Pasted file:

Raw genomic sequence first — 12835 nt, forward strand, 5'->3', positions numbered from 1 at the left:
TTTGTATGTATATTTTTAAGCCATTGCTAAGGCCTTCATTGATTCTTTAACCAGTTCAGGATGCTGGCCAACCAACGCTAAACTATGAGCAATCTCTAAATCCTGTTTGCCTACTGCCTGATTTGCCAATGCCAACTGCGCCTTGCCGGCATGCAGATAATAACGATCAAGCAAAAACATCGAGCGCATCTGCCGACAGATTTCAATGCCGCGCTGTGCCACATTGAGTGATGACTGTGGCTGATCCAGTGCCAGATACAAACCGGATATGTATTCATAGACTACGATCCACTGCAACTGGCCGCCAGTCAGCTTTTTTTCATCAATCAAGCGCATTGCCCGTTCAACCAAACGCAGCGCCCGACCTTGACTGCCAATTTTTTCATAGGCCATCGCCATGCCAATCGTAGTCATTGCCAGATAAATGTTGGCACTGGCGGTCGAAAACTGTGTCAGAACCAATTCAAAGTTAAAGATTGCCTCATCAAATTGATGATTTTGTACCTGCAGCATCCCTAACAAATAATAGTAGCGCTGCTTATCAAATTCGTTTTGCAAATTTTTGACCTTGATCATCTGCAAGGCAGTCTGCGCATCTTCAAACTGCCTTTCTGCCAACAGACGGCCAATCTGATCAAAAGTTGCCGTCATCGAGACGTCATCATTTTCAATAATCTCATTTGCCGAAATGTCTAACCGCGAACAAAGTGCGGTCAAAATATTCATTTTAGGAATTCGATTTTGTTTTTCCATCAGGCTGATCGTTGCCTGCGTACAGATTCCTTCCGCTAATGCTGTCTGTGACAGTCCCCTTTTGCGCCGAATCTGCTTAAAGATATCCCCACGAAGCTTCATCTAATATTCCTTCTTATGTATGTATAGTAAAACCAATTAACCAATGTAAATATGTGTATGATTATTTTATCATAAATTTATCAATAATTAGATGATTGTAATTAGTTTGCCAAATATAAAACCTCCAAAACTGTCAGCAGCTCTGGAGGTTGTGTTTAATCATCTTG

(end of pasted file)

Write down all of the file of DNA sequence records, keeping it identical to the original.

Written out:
Raw genomic sequence first — 12835 nt, forward strand, 5'->3', positions numbered from 1 at the left:
TTTGTATGTATATTTTTAAGCCATTGCTAAGGCCTTCATTGATTCTTTAACCAGTTCAGGATGCTGGCCAACCAACGCTAAACTATGAGCAATCTCTAAATCCTGTTTGCCTACTGCCTGATTTGCCAATGCCAACTGCGCCTTGCCGGCATGCAGATAATAACGATCAAGCAAAAACATCGAGCGCATCTGCCGACAGATTTCAATGCCGCGCTGTGCCACATTGAGTGATGACTGTGGCTGATCCAGTGCCAGATACAAACCGGATATGTATTCATAGACTACGATCCACTGCAACTGGCCGCCAGTCAGCTTTTTTTCATCAATCAAGCGCATTGCCCGTTCAACCAAACGCAGCGCCCGACCTTGACTGCCAATTTTTTCATAGGCCATCGCCATGCCAATCGTAGTCATTGCCAGATAAATGTTGGCACTGGCGGTCGAAAACTGTGTCAGAACCAATTCAAAGTTAAAGATTGCCTCATCAAATTGATGATTTTGTACCTGCAGCATCCCTAACAAATAATAGTAGCGCTGCTTATCAAATTCGTTTTGCAAATTTTTGACCTTGATCATCTGCAAGGCAGTCTGCGCATCTTCAAACTGCCTTTCTGCCAACAGACGGCCAATCTGATCAAAAGTTGCCGTCATCGAGACGTCATCATTTTCAATAATCTCATTTGCCGAAATGTCTAACCGCGAACAAAGTGCGGTCAAAATATTCATTTTAGGAATTCGATTTTGTTTTTCCATCAGGCTGATCGTTGCCTGCGTACAGATTCCTTCCGCTAATGCTGTCTGTGACAGTCCCCTTTTGCGCCGAATCTGCTTAAAGATATCCCCACGAAGCTTCATCTAATATTCCTTCTTATGTATGTATAGTAAAACCAATTAACCAATGTAAATATGTGTATGATTATTTTATCATAAATTTATCAATAATTAGATGATTGTAATTAGTTTGCCAAATATAAAACCTCCAAAACTGTCAGCAGCTCTGGAGGTTGTGTTTAATCATCTTG